California’s Marine Life Protection Act

California’s Marine Life Protection Act

MLPA Background

In the mid-1990s when the MLPA was first envisioned, California’s ocean environment was in trouble. Several fish stocks were in decline, and a clear need existed to protect the ocean and its ecosystem. Along with several other legislative actions, California enacted, but did not fund, the MLPA. In combination, these measures were intended to protect the health of our ocean ecosystem. The MLPA was designed to “sustain, conserve and protect” the state’s marine resources through the establishment of a series of designations called marine protected areas (MPAs), including no-fishing areas called marine reserves. The state began implementation shortly after passage of the law, but the effort stalled due to the lack of financial resources.

Since the late-1990s, the health of California’s fisheries improved significantly. Thanks to the enactment and enforcement of important conservation aspects of state and federal laws such as the Marine Life Management Act and the Magnuson-Stevens Act, overfishing along the entire Pacific coast is no longer occurring and California’s marine fish stocks healthy. This approach clearly has demonstrated that fish stocks can be effectively managed and rebuilt under existing, traditional fishery management regulations and without the aid of a massive network of no-fishing zones, particularly given their associated adverse economic and environmental impacts on fishing and coastal communities.

MLPA Implementation

The MLPA is being implemented in five phases by the California Department of Fish and Game under the MLPA Initiative. Final regulations must be adopted by the California Fish and Game Commission, a five-member body regulatory and management authority over California's fish and wildlife resources.

Phase I (Central Coast) – COMPLETE

The California Fish and Game Commission approved designations for the first phase, the central coast region, on April 13, 2007. The result is the designation of 29 MPAs representing approximately 204 square miles, or 18 percent of state waters within the central coast study area. Ninety eight square miles, or 8.5 percent of state waters within the region, were designated as no-take state marine reserves. These designations – located from San Mateo County to Santa Barbara County – went into effect officially on Friday, September 21, 2008. ASA was not engaged with this phase and the PSO had not yet been created.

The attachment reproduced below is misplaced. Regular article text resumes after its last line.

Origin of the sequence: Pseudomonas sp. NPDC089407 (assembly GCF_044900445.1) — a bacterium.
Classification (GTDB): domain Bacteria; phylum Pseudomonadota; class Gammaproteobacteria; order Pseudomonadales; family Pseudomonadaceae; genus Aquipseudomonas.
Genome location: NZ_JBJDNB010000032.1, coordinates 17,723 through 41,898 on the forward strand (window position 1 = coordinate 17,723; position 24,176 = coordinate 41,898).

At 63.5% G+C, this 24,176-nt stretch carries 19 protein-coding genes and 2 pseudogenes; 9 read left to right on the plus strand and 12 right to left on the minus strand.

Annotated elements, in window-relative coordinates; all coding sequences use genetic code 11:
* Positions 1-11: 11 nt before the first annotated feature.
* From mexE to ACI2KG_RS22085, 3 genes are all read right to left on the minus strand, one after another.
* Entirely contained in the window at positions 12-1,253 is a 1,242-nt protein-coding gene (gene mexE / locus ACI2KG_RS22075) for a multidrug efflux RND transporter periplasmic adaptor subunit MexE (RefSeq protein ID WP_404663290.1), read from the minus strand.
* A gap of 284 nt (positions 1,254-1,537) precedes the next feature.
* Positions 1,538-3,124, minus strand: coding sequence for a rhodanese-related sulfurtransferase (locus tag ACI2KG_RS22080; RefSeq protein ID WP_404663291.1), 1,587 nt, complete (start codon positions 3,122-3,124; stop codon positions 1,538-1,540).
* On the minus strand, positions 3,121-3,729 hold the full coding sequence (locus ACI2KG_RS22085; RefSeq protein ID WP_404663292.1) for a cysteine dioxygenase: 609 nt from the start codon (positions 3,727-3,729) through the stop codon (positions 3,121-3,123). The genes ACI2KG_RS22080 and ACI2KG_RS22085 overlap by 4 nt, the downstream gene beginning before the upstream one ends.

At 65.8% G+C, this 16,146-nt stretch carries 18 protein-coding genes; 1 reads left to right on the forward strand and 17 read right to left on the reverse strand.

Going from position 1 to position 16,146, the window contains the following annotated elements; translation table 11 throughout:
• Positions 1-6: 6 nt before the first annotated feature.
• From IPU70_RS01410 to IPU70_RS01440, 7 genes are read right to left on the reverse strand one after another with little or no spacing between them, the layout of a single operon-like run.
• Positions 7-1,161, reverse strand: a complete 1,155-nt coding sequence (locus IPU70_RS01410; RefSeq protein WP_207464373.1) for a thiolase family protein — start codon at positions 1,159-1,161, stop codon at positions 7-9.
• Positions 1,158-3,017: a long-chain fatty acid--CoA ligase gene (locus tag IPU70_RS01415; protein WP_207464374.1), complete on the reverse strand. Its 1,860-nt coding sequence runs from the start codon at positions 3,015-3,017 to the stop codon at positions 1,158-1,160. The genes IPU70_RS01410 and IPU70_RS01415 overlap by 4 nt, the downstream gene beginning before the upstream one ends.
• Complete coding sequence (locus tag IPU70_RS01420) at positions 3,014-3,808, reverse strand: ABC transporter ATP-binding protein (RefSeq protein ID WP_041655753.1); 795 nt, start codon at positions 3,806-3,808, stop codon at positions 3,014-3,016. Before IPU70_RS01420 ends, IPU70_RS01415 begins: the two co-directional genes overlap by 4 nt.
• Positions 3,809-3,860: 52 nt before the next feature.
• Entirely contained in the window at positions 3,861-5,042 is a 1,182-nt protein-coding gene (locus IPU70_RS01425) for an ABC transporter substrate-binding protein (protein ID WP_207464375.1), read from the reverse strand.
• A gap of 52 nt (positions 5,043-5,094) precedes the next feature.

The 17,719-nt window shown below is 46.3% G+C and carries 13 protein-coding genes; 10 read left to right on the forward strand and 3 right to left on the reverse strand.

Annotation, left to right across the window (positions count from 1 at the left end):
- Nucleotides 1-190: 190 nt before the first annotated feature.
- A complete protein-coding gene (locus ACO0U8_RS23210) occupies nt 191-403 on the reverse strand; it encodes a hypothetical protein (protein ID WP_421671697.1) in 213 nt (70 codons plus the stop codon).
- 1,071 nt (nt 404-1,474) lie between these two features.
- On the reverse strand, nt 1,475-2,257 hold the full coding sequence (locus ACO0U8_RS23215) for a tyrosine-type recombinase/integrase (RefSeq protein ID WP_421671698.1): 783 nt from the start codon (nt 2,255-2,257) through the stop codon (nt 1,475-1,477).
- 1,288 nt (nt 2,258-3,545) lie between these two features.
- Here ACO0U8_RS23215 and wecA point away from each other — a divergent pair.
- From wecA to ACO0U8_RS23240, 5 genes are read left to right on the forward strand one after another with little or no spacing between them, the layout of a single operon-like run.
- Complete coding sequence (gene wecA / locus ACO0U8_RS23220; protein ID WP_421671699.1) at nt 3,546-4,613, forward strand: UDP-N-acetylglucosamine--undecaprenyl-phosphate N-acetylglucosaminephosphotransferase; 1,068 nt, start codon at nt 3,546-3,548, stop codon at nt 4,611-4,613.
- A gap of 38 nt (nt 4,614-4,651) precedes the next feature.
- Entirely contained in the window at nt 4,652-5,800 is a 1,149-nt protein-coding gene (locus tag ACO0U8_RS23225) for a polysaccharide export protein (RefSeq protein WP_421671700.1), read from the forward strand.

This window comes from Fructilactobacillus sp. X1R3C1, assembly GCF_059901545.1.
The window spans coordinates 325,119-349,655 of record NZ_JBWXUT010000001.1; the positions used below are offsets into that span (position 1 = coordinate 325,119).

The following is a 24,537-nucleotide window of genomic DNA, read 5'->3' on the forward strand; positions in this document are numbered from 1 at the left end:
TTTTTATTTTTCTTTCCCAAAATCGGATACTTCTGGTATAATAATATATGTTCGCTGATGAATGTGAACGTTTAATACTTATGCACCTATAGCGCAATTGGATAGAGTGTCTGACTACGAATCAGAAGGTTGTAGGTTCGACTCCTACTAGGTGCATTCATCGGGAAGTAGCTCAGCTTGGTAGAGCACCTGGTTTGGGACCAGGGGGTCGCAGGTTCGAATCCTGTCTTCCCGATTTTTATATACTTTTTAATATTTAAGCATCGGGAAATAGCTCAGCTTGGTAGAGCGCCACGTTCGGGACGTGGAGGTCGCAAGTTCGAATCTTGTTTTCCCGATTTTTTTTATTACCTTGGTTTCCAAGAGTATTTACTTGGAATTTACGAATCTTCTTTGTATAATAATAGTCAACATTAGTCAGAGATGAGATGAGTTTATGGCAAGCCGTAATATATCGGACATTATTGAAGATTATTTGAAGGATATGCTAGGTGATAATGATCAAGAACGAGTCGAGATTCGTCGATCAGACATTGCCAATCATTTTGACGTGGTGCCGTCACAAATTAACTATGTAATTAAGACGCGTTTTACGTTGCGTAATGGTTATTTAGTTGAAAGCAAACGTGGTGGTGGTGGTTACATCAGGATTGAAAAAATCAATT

Phase II (North Central Coast) – COMPLETE

The planning stage of the MLPA in Phase II, which is focused on the north central portion of the coast (NCC), was completed in August 2009 when the California Fish and Game Commission voted to officially designate an MPA array for the area. This area extends from Alder Creek in Mendocino County south to Pigeon Point in San Mateo County. While the proposal supported by the PSO and anglers was not selected, the final proposed MPA network reflected approximately 85 percent of the recommendations made by anglers. The result was the designation of 30 MPAs representing approximately 153 square miles, or 20 percent, of state waters within the NCC study area. Eighty five square miles, or 11 percent, of this region was designated as no-take state marine reserves.

Phase III (South Coast) – COMPLETE